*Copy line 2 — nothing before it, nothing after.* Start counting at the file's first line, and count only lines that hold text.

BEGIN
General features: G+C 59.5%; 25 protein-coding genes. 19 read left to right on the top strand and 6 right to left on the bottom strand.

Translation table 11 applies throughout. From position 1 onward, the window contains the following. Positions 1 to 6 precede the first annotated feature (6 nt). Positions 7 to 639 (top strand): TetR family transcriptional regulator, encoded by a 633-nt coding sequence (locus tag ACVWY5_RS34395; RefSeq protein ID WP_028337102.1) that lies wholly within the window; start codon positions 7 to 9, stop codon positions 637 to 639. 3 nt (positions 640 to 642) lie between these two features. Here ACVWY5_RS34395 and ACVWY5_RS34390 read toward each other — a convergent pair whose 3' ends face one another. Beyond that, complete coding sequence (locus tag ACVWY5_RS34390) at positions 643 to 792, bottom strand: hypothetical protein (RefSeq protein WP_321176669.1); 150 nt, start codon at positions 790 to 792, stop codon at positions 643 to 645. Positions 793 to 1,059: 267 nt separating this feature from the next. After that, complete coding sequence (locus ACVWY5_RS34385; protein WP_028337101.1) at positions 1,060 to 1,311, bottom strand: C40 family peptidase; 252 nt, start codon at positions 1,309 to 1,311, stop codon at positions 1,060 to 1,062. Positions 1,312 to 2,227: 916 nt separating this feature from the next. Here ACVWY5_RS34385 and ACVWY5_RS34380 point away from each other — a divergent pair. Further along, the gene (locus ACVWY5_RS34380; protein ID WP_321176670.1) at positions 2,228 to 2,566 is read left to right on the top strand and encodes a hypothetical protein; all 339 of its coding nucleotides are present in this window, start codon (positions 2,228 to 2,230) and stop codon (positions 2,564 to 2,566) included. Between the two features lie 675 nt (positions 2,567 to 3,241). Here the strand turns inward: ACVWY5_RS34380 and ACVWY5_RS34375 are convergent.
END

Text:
Translation table 11 applies throughout. From position 1 onward, the window contains the following. Positions 1 to 6 precede the first annotated feature (6 nt). Positions 7 to 639 (top strand): TetR family transcriptional regulator, encoded by a 633-nt coding sequence (locus tag ACVWY5_RS34395; RefSeq protein ID WP_028337102.1) that lies wholly within the window; start codon positions 7 to 9, stop codon positions 637 to 639. 3 nt (positions 640 to 642) lie between these two features. Here ACVWY5_RS34395 and ACVWY5_RS34390 read toward each other — a convergent pair whose 3' ends face one another. Beyond that, complete coding sequence (locus tag ACVWY5_RS34390) at positions 643 to 792, bottom strand: hypothetical protein (RefSeq protein WP_321176669.1); 150 nt, start codon at positions 790 to 792, stop codon at positions 643 to 645. Positions 793 to 1,059: 267 nt separating this feature from the next. After that, complete coding sequence (locus ACVWY5_RS34385; protein WP_028337101.1) at positions 1,060 to 1,311, bottom strand: C40 family peptidase; 252 nt, start codon at positions 1,309 to 1,311, stop codon at positions 1,060 to 1,062. Positions 1,312 to 2,227: 916 nt separating this feature from the next. Here ACVWY5_RS34385 and ACVWY5_RS34380 point away from each other — a divergent pair. Further along, the gene (locus ACVWY5_RS34380; protein ID WP_321176670.1) at positions 2,228 to 2,566 is read left to right on the top strand and encodes a hypothetical protein; all 339 of its coding nucleotides are present in this window, start codon (positions 2,228 to 2,230) and stop codon (positions 2,564 to 2,566) included. Between the two features lie 675 nt (positions 2,567 to 3,241). Here the strand turns inward: ACVWY5_RS34380 and ACVWY5_RS34375 are convergent.